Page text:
Last week I found myself in the Denver Art Museum staring at a sculpture featuring pairs of pantyhose attached to a blank white wall in vaguely-geometric patterns. Some of the pantyhose ends were filled with sand and resting on the floor. Right outside the exhibit played a video of a woman moving, dancing, and interacting with a similar arrangement of pantyhose. In the video, a musician played lightly and gently, the dancer moving to the music. She moved her body through the spaces in between the pantyhose and the wall and occasionally picked a strand of pantyhose and moved it where she wanted it to go. As she moved, the sculpture changed.
The entrance to the exhibit featured a quote by Senga Nengudi, the visual artist known for her abstract sculptures made of everyday objects and accompanying choreographed performances whose work was featured therein.
“How do you respond? To your environment, your city, your community? What do you make of this world? How do you transform what you find into what you would like it to be?”
Recently, Dry Bones outreach staff spent some time with college students from Northwestern College through a spring service partnership. As part of our time together, we stood and each stared at one square foot of earth below our feet. This was followed by kneeling down and observing that same square of earth. Finally, we laid face down in that square and stared intently at the earth below. By the time we laid down, blades of grass grazing our chins, we had spent about 10 minutes in silence staring at the ground.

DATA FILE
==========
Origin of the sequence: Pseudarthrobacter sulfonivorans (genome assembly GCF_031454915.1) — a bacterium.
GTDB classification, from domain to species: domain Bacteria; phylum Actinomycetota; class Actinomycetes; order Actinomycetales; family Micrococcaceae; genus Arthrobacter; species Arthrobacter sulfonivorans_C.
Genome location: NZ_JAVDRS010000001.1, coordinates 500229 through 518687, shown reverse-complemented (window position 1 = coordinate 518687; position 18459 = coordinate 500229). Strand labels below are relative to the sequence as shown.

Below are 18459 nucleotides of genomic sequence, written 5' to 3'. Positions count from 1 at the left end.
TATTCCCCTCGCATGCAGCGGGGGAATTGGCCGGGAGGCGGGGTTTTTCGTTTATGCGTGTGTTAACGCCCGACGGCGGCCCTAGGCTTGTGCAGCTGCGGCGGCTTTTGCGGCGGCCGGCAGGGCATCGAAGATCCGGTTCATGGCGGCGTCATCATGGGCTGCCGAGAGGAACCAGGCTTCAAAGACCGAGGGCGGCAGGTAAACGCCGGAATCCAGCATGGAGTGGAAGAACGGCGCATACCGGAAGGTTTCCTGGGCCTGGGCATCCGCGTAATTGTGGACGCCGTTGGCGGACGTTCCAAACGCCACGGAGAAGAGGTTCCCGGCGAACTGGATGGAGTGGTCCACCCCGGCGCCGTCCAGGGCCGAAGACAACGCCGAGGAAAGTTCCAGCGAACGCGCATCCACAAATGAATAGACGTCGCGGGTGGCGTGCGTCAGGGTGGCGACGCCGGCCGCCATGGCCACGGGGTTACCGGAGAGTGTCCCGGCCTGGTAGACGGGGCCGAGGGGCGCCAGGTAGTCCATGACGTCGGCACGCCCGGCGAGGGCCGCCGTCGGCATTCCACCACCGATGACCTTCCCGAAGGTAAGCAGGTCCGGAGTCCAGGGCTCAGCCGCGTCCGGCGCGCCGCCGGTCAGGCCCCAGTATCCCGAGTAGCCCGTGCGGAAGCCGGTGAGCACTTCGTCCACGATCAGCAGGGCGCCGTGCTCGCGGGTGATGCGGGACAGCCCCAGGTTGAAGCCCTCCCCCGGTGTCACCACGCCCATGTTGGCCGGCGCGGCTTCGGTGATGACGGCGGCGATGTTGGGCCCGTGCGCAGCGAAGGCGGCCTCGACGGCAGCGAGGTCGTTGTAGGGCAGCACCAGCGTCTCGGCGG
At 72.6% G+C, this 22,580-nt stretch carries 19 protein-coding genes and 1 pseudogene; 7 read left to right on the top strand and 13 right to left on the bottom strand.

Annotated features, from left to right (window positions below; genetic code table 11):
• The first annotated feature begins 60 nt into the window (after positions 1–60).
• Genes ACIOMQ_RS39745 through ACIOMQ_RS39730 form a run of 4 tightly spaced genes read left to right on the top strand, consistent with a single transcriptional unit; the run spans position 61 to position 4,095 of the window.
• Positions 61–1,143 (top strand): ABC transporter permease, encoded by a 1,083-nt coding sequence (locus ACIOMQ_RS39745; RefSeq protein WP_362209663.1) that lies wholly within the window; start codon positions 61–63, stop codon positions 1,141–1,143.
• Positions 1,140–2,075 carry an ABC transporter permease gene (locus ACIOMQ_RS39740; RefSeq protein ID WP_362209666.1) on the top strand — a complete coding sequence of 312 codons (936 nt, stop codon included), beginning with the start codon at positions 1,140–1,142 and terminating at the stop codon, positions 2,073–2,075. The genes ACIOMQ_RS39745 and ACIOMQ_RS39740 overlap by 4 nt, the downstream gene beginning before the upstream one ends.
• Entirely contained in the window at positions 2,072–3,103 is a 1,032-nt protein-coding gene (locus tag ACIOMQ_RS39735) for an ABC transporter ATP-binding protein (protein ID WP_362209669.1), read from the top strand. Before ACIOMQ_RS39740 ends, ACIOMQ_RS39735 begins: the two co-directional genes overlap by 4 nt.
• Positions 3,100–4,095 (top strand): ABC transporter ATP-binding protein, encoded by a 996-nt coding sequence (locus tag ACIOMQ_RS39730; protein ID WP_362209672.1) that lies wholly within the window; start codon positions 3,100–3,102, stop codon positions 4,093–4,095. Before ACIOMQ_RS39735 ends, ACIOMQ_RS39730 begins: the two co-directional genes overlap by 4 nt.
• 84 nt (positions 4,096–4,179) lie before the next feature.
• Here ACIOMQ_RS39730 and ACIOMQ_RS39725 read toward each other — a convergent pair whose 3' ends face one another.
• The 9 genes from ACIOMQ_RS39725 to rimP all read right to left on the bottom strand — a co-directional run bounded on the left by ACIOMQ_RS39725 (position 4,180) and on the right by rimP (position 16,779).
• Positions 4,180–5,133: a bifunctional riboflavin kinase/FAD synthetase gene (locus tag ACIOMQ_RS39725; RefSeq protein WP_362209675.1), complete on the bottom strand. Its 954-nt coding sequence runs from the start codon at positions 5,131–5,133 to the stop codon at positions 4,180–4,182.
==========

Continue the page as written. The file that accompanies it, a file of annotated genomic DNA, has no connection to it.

After spending a few minutes lying on the earth, we circled up to discuss what we had just experienced. Taking time to lean into still and silent observation enabled us to talk about our square foot of earth in response to Senga Nengudi’s burning questions: “How do you respond? To your environment, your city, your community? What do you make of this world? How do you transform what you find into what you would like it to be?” We voiced our desire to take better care of the earth and to appreciate the small things that are before us on a daily basis. We recognized the way in which getting to truly know a space leads to caring for it. We expressed a willingness to tread more lightly through this world.
Stillness and silence were not the end goals, but they ushered us into deeper presence and engagement in the world around us.
Here at Dry Bones we talk a lot about presence. We often speak about how our job is not to “fix” anyone or live anyone’s life for them but to be present with them. At times this presence feels like being at an art museum or watching a play; it can feel like being still and observant.
While presence invites us into stillness and silence, it also invites us to engagement—often involving movement and sound. Presence that holds space for not only stillness and silence but also engagement feels more full. It feels more incarnational, embodied. Presence that encourages engagement reminds me of my role: to remind people of who they are, to remind people that they are not only material that is shaped by the world but also dancers who shape and transform the space around them.
Stillness and silence are necessary to cultivate a spirit of presence, but they are not all that presence invites us into. Presence invites us, as Christ does, into deeper engagement with our environment, our city, our community. Presence invites us into an incarnational way of being in the world.